Hailey Kim, who came from South Korea to study pharmacy at Rutgers University’s campus in New Brunswick, found herself at the entrance of the school’s mental health center, terrified of going in or walking away.
She was in her sophomore year, her mother back in Seoul was ill, her father had lost his job and she was depressed and having panic attacks so severe that she went to the emergency room for chest pains.
“I was hesitating right in front of the door,” said Kim, 20. But she went through because, “I was desperate for help.”
It is not new that the number of college students who say they are facing mental- and emotional-health troubles has been steadily growing. What is new is that colleges and universities are increasingly focused on trying to understand, through rigorous research, what interventions work best and for the broadest swath of students.
“The fact that students are struggling with anxiety and depression is real,” said Thomas C. Shandley, dean of students for Davidson College in North Carolina. “It took a while to reach college campuses, and now it’s here.”
According to the UCLA Higher Education Research Institute annual freshman survey, conducted since 1966, a record high of 11.9 percent of the students in the 2016 incoming class reported “frequently” feeling depressed in the past year, and 13.9 percent said “there was a very good chance they would seek personal counseling in college.” And for the first time in the survey’s history, less than half (47 percent) consider their mental health to be above average relative to their peers.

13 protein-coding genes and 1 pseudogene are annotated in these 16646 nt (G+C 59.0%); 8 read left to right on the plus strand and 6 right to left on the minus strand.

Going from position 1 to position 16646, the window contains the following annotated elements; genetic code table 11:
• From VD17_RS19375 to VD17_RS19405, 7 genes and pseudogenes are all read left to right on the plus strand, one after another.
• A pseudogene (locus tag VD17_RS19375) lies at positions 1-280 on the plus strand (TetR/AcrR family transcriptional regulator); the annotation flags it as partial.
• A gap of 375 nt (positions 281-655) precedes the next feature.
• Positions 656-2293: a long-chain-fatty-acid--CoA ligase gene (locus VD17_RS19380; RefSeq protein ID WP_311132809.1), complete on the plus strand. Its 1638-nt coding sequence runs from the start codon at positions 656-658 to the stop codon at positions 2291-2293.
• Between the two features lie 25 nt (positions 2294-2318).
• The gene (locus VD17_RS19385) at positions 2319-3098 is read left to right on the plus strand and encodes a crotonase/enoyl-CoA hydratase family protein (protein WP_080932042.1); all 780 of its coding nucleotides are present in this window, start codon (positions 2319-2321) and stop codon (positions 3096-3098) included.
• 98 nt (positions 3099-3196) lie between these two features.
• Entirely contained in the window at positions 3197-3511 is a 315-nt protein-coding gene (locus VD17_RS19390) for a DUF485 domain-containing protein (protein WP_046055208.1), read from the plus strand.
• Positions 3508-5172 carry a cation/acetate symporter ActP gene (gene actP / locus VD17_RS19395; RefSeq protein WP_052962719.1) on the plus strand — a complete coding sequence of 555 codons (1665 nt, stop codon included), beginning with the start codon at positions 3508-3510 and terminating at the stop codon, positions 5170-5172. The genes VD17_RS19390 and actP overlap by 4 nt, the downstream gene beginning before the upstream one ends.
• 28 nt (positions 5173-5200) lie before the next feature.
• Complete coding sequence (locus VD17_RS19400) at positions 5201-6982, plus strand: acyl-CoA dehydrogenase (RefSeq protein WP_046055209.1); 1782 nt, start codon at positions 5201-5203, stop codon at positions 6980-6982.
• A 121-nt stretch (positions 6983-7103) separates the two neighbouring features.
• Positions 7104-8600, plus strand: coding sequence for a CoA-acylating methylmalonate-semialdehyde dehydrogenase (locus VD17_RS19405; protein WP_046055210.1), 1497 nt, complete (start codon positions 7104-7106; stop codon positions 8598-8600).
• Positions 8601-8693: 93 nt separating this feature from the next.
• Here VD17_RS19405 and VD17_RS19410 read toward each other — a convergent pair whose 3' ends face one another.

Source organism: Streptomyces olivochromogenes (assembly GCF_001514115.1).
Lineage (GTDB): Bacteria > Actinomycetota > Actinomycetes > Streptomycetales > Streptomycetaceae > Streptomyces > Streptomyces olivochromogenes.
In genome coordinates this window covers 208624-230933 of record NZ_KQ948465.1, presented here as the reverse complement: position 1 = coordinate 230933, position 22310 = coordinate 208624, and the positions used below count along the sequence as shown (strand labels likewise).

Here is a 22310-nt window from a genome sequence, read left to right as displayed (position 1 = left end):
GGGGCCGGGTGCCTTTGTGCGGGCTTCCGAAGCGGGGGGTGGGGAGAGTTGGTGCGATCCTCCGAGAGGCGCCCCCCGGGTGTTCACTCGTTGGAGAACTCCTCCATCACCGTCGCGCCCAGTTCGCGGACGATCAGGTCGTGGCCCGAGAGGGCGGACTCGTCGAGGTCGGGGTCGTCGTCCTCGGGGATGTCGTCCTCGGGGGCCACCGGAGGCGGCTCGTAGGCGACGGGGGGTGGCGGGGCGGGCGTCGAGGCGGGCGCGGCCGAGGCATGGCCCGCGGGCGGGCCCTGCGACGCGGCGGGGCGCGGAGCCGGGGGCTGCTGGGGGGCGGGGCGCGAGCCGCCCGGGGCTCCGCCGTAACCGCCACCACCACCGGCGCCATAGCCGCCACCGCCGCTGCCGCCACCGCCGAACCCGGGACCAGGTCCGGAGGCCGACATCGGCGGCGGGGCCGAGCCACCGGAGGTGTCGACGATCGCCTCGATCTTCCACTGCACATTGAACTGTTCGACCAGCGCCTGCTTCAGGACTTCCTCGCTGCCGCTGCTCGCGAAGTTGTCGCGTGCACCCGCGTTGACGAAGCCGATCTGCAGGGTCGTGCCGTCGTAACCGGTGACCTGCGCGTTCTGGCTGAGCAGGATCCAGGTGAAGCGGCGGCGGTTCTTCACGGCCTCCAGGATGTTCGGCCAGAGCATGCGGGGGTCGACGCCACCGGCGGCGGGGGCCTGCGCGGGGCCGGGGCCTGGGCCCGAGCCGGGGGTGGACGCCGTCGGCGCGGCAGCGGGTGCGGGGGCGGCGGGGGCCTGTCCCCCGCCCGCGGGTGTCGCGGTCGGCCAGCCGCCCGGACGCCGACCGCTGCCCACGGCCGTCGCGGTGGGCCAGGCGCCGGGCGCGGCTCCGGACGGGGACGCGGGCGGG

In addition, the Center for Collegiate Mental Health at Penn State, which annually reports on college students receiving mental health services, found that the number who have purposely injured themselves (for instance, by cutting themselves) rose steadily to almost 26 percent in the 2015-16 school year, from 21.8 percent in 2010-11. The same upward trend was true of those who seriously considered attempting suicide — rising to 33.2 percent, up from 23.8 percent, over the same period.
A common narrative is that too many students, especially those at elite universities, are coddled products of helicopter parents who run to counselors at the first obstacle. Particularly in affluent areas, said Julie Lythcott-Haims, author of “How to Raise an Adult,” too many parents have tried to ensure that their children never run up against failure or obstacles.
“We’ve enriched the hell out of them,” she said. “They’re hardworking, but their childhood has not helped them build coping skills.”
文章從一名大學生的憂鬱症（depression）談起，再提及直升機父母（helicopter parent）可能是導致這些大學生適應技能（coping skill）欠缺，較無法應付壓力的原因之一。
depression一般指心情沮喪，意氣消沉，在病理上，則稱為憂鬱症。憂鬱症與躁鬱症（bipolar disorder） 並不相同， 躁鬱症是重度憂鬱症之外，加上有躁症發作的疾病，兩者不能混為一談。
所謂的直升機父母（ helicopter parent），則是指過度關切子女每一個經驗和問題的父母，這些家長宛如直升機，盤旋在子女上方，隨時空降介入、照顧和保護子女，替子女解決問題。 文章稱這些父母會run to counselors，找顧問或輔導員尋求協助，run to someone 意為找上某人尋求協助，或是告訴某人某些事情。
We've enriched the hell out of them.指的是父母讓子女無所缺乏，十分充足。其中the hell out of意為「非常、很」，與You scared the hell out of me!（你嚇壞我了）用法相同。